Is my house at danger?

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Hi, All,
Last Feb., I bought a 2-story house with crawl space. The house is about 12 years old. Recently I have discovered signs of foundation problem (settling?) that worry me a lot. 1. The floors at the family room and master bedroom(2nd floor) begin tilting. I did not notice this when we moved in. 2. Cracking sounds from the wall with chimney. At night, especially during earling morning hours, I can hear cracking sounds from the wall. Recently, the temperature drops some, but not below zero yet. The lowest temperature is around 36 to 40 degree. 3. some cracks at the corner of walls inside the house. Most of the cracks at the corner of walls are hairy, but 1 or 2 are bigger than that. 4. A crack (1/5 inch wide, several feet long) at my back yard.
We just moved in this house for several months. The inspection report said everything was fine. Should I call a construction engineer to have an inspection? What's your idea?
Thanks!
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Every house settles. It is a matter of degree.

That is a fairly high degree and you may want it checked out. Can you measure the tilt? Will it roll a marble?

Some is normal as the house expands and contracts with the heat, cooking, sun load, heaer burner warming hte chimney. Not having first hand knowledge I can't say what you see it normal.

If the floors are tilting, yes. Some cracking of the drywall is normal, but most should have taken place years ago. If this is new, it is a concern.
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Thanks for the reply. It is very hard for me to measure the tilt, since it is covered by carpet. Acturally, they are subfloor. But I can feel the uneven of it.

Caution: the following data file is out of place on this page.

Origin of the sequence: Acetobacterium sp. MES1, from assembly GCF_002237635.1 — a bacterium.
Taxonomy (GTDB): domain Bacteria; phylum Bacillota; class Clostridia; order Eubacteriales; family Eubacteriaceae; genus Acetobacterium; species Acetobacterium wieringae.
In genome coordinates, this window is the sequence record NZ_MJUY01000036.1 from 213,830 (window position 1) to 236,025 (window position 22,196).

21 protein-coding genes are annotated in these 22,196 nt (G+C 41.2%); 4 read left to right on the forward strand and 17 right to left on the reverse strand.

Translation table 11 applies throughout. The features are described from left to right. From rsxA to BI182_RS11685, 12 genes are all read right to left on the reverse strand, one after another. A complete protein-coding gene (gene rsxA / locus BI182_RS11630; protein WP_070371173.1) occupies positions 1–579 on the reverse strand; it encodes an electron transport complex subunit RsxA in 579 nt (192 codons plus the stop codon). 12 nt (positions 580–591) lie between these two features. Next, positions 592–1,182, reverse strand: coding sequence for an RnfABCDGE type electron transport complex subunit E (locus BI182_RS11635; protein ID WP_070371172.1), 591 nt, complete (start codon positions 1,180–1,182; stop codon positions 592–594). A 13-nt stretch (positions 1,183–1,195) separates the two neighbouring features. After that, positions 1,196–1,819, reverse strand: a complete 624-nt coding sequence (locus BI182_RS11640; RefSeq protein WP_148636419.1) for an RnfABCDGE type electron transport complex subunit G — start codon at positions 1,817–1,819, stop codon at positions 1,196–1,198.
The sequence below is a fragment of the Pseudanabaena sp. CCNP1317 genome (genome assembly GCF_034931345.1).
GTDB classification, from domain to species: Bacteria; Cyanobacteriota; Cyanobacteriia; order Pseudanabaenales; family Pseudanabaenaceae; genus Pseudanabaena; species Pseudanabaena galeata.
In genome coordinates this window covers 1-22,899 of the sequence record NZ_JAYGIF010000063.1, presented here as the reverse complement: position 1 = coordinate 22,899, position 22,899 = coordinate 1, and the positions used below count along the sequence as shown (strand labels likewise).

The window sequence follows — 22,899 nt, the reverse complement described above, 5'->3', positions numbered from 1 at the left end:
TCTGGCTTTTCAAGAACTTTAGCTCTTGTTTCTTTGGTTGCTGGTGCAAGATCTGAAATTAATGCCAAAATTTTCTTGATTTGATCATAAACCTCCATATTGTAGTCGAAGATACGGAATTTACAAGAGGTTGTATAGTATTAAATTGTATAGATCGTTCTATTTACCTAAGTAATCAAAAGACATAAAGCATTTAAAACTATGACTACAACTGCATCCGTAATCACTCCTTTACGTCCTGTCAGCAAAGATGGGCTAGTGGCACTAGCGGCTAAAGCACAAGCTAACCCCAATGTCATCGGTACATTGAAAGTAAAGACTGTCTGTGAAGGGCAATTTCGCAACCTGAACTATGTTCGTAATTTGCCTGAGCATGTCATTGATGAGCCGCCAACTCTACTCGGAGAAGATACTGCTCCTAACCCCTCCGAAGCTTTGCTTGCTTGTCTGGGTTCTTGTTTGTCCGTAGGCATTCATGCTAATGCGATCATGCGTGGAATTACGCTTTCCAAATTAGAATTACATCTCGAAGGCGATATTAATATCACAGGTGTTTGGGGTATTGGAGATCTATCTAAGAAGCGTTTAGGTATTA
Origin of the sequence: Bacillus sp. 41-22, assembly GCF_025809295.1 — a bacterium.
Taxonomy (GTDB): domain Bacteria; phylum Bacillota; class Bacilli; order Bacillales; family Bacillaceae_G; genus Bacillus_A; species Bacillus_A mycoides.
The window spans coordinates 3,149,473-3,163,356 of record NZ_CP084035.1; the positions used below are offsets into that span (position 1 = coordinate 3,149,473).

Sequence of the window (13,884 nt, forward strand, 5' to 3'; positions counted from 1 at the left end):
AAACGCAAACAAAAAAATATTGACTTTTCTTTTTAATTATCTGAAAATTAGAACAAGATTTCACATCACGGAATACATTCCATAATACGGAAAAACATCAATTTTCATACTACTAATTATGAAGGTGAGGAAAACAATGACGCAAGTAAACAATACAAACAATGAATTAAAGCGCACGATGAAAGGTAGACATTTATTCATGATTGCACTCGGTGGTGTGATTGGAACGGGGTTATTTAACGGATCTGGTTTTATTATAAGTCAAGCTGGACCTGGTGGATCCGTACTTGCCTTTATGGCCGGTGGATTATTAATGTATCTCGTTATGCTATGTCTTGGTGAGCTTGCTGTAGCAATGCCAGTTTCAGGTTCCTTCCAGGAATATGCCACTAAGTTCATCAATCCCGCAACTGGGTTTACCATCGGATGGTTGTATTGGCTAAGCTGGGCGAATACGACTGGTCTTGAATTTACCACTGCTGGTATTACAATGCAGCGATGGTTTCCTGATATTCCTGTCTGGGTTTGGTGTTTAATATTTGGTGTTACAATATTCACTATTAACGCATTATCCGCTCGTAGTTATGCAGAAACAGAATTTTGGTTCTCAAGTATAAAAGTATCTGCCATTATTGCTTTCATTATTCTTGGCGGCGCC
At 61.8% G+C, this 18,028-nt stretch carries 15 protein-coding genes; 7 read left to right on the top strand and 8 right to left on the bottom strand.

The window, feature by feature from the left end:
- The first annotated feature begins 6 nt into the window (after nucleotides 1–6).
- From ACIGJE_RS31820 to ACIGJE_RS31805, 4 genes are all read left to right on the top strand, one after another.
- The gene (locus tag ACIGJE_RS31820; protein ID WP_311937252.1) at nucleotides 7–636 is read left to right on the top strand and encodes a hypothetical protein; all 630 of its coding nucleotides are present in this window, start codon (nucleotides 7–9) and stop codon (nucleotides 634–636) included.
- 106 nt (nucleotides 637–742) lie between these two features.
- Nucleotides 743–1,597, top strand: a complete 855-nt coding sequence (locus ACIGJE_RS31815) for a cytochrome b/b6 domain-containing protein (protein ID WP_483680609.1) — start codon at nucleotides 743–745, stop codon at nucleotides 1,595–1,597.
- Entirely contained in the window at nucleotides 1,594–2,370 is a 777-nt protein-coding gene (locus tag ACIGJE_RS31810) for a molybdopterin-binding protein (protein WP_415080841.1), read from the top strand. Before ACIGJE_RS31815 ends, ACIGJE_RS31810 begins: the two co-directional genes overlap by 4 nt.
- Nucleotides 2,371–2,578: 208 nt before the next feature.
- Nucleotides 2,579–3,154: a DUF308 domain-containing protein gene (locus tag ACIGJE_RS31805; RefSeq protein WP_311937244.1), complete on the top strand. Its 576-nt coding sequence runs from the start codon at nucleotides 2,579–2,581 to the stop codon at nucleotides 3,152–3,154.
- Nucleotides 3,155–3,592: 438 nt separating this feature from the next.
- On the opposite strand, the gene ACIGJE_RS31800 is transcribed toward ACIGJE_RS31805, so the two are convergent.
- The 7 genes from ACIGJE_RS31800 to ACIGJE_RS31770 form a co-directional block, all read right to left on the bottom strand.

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    Your feet are not particularly 'finely calibrated', so if you notice it when walking around, it's a signifigant enough change in such a short period to have it looked at closely.
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A long, say, 4' inexpensive level laid across the carpet, a right angle, and a protractor would be sufficient to quantify how significant the issue is.
The level can be reused for installing shelves. :-)
-- Todd H. http://www.toddh.net /
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Maybe. Just today I used my 4' level to draw a line down some drywall I was going to cut. Just for the heck of it I checked with a plumb bob. The damn level is off by about 2 degrees! Used it for years, I wonder how much damage I have done...
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    You want to know the degree of damage ?
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>

Haha! I'm sure that's what my problem is with getting a straight cut. Well - even if it's not I'm gonna use it as an excuse
-- wallybbo
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Are you in an area that is gettintg a high degree of rainfall this year?

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No, I live at RTP, NC. As a matter of fact, it is kind of dry this year.
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uhoh...you live close to the Jonesboro Fault - a triassic-age dip-slip fault that is probably getting ready to bust loose any day now...what with the weird rain patterns this year...you know...long periods of drought followed by a day of intense rain. These triassic clays really swell and shrink from this type of climate change. What you need to do is get some teak or mahogany shims (only tropical wood will do) and jam then under the east and south corners of the house. Then go smoke some weed and ferget about it. Or call George W Bush - he's a genius...just trust him!